In fact, the terms the settler uses when he mentions the native are zoological terms. He speaks of the yellow man’s reptilian motions, of the stink of the native quarter, of breeding swarms, of foulness, of spawn, of gesticulations.
Therefore, the aspiration amongst blacks of Antilles was to become whiter in order to just ‘be’. It did not matter how great the history of black people was, disagreeing with his mentor Césaire’s Negritude position. Counterposing the Eurocentric sense of supremacy did not automatically confer humanity on black people like him, according to Fanon. He extends this hypothesis of associating ‘being’ with ‘whiteness’ to associating ‘whiteness’ with colonial violence. Therefore, he explains the violence of liberation struggles in Africa as simply a reflection of how Africans learnt ‘how to be’. Sartre’s mistaken reading of Wretched posited this argument as a legitimation of violence. But Fanon’s position is more nuanced as it explain how a semantic association of ‘being’, and ‘power’ with violence was enabled by colonialism’s gruesome violence on dehumanised black bodies in Africa. His analysis of Algerian criminality as a functional consequence of colonial violence showcased that violence as a powerful language that the colonised had learnt to articulate from the coloniser. But it also showed how colonialism had left the impoverished locals to engage in petty crimes to fend for themselves by turning against one another, producing endemic violence as a consequence.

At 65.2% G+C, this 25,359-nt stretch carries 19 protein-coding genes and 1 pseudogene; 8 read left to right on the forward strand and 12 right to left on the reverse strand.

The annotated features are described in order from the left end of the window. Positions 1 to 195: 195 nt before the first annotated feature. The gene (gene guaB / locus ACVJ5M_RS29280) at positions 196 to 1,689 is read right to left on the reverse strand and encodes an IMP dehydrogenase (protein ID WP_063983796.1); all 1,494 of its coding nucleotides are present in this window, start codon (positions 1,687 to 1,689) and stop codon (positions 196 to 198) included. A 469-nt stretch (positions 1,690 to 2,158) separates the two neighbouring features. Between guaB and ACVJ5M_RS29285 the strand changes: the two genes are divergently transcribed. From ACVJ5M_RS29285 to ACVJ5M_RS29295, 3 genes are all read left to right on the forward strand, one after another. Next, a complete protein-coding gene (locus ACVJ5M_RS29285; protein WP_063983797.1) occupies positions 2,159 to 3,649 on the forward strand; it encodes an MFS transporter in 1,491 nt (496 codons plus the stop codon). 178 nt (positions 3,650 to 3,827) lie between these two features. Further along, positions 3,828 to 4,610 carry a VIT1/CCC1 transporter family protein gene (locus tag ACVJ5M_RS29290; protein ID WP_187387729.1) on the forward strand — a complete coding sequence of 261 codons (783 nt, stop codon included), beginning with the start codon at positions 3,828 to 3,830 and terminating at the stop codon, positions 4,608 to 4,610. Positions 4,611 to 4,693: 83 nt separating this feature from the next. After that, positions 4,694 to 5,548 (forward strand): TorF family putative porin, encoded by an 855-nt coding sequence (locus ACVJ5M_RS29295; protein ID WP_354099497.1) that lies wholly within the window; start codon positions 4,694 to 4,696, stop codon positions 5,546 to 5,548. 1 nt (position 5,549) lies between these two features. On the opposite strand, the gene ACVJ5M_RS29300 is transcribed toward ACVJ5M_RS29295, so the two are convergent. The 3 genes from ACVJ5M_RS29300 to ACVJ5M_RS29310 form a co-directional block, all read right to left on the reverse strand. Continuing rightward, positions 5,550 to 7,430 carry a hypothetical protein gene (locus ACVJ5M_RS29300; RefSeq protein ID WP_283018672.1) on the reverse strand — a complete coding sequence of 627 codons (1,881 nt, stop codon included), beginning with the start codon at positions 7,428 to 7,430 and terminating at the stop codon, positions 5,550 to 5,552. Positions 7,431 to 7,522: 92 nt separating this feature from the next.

Fanon was a psychiatrist. The last part of the book features vivid cases from his career as a psychiatrist that demonstrate the psychic pervasiveness of colonial violence, and the stark implications of settler-native power complexes on individual personality traits. Be it in domestic violence, or in ex-convict anxieties, or in the White-policeman’s lack of guilt, these vivid case studies are a morbid representation of how acutely and how intimately colonisation produces subjects.
“The cause is the consequence; you are rich because you are white, you are white because you are rich. This is why Marxist analysis should always be slightly stretched every time we have to do with the colonial problem.”